(By Street Authority)Sometimes it takes guts to be an income investor.
A few weeks ago, the S&P 500 closed above 1,400 for the first time since May 2008, before the Lehman Brothers collapse led off the financial crisis. In total, the index has gained a remarkable 11% so far this year (compared with 0% for all of last year).
That's good news, right?
Well, lower-yielding financials and tech stocks have led the move higher, while defensive high-yield utilities and master-limited partnerships (MLPs) have lagged to the downside.
For instance, the Alerian MLP Index is up less than 1% year-to-date, while the utility sector, down more than 3%, is currently the worst-performing sector in the S&P 500.
Last year, these two groups outperformed as nervous investors sought safe dividend returns amid volatile markets. This year, however, the reverse started taking place. Financial and technology companies listed on the S&P 500 have risen about 17%.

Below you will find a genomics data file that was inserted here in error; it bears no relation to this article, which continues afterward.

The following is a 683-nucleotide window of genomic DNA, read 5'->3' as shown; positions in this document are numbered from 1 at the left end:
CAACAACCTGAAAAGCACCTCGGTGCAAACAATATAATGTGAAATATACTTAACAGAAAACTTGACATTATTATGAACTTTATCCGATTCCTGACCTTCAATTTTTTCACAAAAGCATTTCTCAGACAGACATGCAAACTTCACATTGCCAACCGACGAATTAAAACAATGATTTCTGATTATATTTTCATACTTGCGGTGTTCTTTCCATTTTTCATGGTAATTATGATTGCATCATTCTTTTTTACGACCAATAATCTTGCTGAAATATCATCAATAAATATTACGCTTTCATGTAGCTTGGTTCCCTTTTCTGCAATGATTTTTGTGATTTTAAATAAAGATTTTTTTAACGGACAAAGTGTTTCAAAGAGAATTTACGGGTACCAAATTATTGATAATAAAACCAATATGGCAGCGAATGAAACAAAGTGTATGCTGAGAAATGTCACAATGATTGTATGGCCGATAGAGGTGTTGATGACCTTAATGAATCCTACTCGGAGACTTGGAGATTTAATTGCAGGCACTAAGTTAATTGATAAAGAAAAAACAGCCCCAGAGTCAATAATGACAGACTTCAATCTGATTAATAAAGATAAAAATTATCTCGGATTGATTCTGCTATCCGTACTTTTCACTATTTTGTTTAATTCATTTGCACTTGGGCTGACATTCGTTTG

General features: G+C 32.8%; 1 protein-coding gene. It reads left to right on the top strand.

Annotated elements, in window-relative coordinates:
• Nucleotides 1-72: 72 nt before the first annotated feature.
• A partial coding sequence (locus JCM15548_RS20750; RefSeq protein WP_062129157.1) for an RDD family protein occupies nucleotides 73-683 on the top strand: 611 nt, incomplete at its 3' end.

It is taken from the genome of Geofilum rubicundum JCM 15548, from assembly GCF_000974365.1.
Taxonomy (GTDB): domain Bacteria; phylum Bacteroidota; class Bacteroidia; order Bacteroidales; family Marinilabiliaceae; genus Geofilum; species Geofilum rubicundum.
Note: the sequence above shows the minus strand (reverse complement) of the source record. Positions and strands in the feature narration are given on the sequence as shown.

Investors have taken more chances on increased signs of economic recovery in the United States and easing concerns about Europe's debt crisis. As a result, some are investing their capital into riskier sectors, such as energy, that can benefit from economic growth.
As well, Treasury yields have spiked. Yields on 10-year Treasuries climbed to a recent high of 2.40% (before pulling back), from a record low of 1.67% in September.
The problem is the yields on many of my favorite high-yield sectors -- like MLPs and municipal bonds -- are loosely pegged to the 10-year Treasury yield. So as Treasury yields rose (meaning Treasury prices fell), prices for these securities fell in line with historical spreads.
In the past couple of weeks, yields have stabilized as the appetite for risk has fallen with the pullback in the market.